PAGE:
Similarly, Blumenthal is one of four senators who recently introduced a bill to increase taxes on most tobacco products, including almost doubling most tobacco taxes. That may be unsurprising, but their reasoning strains reality. According to a press release issued by Senator Dick Durbin, the bill is necessary to stop smuggling and black market tobacco products. Of course, anyone with a basic understanding of how taxes create black markets realizes this bill would be counterproductive to its supposed goal.

But pointing out to Senator Blumenthal and his ilk that it is hypocritical for them to interfere with the FDA process, or that excessive taxes only encourage smuggling, would be a waste of time because their real goal is removing tobacco as a choice that informed adults can make for themselves.

So I’d like to suggest the following: Instead of just focusing narrowly on the text of whatever legislation the anti-tobacco forces are championing next, lets also remind Americans (who I still think are mostly reasonable on these issues) that every time they cast their lot with politicians and professional activists who just want one more tobacco tax or regulation or smoking ban, they are siding with folks who reject the basic American premise that adults can make choices for themselves.

Cigar smokers, and all adults who choose to use tobacco, don’t want children smoking, nor do we demand the right to smoke everywhere whenever we want. Mostly, we just want to be left alone and not picked on for our choices by a powerful special interest group that seeks to control a centuries-old behavior by consenting adults.

Maybe I’m too optimistic about Americans. But I think enough people agree with those basic principles for the underdog (and that’s exactly what we are) to ultimately prevail.

Patrick S

photo credits: Stogie Guys

Commentary: Celebrate Memorial Day by Sending Cigars to the Troops

25 May 2015

Memorial Day is a great for barbeque, relaxation, and smoking a few cigars with family and friends. It’s also an important day to remember the brave men and women who have fought and died for our country. So, if you have the day off, why not use some of the extra time to show your appreciation for the troops by sending them some cigars?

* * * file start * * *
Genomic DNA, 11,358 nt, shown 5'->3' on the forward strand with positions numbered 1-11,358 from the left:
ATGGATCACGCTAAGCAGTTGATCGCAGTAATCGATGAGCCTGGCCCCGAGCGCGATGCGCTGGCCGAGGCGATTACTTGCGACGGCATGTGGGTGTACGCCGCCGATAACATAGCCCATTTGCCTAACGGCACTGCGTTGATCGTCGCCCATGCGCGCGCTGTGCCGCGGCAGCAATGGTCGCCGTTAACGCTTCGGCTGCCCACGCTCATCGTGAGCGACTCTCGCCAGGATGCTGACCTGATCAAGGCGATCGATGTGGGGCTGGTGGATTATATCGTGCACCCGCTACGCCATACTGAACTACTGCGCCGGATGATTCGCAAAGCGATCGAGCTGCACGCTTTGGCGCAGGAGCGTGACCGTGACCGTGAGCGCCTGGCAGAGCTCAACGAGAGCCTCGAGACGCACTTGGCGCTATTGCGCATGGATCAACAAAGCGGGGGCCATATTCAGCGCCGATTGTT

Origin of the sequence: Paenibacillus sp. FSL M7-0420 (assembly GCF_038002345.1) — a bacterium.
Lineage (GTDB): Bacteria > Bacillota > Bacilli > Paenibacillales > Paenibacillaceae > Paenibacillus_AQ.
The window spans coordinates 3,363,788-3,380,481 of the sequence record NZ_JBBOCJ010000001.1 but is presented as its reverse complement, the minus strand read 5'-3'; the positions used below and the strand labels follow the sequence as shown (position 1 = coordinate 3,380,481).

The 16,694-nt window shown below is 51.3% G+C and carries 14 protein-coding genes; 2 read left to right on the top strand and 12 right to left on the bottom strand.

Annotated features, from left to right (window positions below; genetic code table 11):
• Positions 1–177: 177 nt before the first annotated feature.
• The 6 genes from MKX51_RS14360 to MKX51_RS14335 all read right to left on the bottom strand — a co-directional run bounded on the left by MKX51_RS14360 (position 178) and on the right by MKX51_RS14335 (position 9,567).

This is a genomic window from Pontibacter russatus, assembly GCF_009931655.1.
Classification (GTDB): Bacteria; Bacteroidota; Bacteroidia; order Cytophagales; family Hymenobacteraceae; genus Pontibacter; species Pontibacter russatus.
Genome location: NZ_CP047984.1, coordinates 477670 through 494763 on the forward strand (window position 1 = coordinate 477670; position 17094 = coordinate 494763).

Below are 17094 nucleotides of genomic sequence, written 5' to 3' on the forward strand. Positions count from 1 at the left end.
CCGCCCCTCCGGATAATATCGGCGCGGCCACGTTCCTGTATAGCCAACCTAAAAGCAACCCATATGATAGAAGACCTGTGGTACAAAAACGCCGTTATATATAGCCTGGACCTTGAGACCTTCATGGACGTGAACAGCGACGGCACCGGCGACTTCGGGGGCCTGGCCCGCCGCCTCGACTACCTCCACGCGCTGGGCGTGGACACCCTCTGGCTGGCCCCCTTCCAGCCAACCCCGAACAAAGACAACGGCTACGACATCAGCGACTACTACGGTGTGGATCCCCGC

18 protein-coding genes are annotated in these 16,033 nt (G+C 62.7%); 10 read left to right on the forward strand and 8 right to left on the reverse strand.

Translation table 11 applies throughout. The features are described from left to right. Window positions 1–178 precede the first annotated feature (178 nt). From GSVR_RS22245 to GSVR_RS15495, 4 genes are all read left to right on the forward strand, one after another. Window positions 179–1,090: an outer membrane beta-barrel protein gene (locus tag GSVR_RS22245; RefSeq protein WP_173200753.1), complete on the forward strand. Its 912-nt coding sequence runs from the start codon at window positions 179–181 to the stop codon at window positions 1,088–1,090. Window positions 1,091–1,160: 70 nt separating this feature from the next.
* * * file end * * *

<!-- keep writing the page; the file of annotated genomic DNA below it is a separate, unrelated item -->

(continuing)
Cigars for Troops

We’ve written about donating cigars to the troops many times before. If you’ve never done it, today’s a great day to start. There are plenty of avenues, but we’d recommend Cigars for Warriors. “Our top priority is collecting then dispersing premium cigars and accessories to troops serving in combat zones, as well as filling requests from United States military personnel on Forces Afloat in Combat Zones,” reads the Cigars for Warriors website. “Our second priority is for long term deployments OCONUS in 3rd world environments and other appropriate Areas of Operations to be dealt with on a case by case basis. It is our way to honor, show respect, and thank those putting it all on the line for us back home. We have received requests from many soldiers who have no one here in the U.S. to send care packages to them, and would otherwise receive nothing.”

To get started, please click here. You can mail cigars, bring your cigars to a donation center, or make a cash donation. Thank you in advance for your support of this important cause.

Patrick A

photo credit: Flickr

Quick Smoke: Emilio AF2 BMF

24 May 2015

Each Saturday and Sunday we’ll post a Quick Smoke: not quite a full review, just our brief verdict on a single cigar of “buy,” “hold,” or “sell.”

emilioaf2

Habano leaf has a very distinctive flavor, and perhaps the purest Habano-tasting cigar I’ve come across is the AF2 made by A.J. Fernandez for Emilio Cigars. It’s not a flavor I want all the time, but sometimes it really hits the spot. The BMF (I’ll let you guess what that stands for) is the large gordo (6 x 58) version of the blend. It features dry bready flavors, mild coffee, and very light wood spice. While the size makes it an over two-hour cigar (I was driving to visit family while I smoked it; I lit it in Washington and didn’t finish it until New Jersey) it also loses a lot of the finesse in the massive size.

Verdict = Hold.

Patrick S

photo credit: Stogie Guys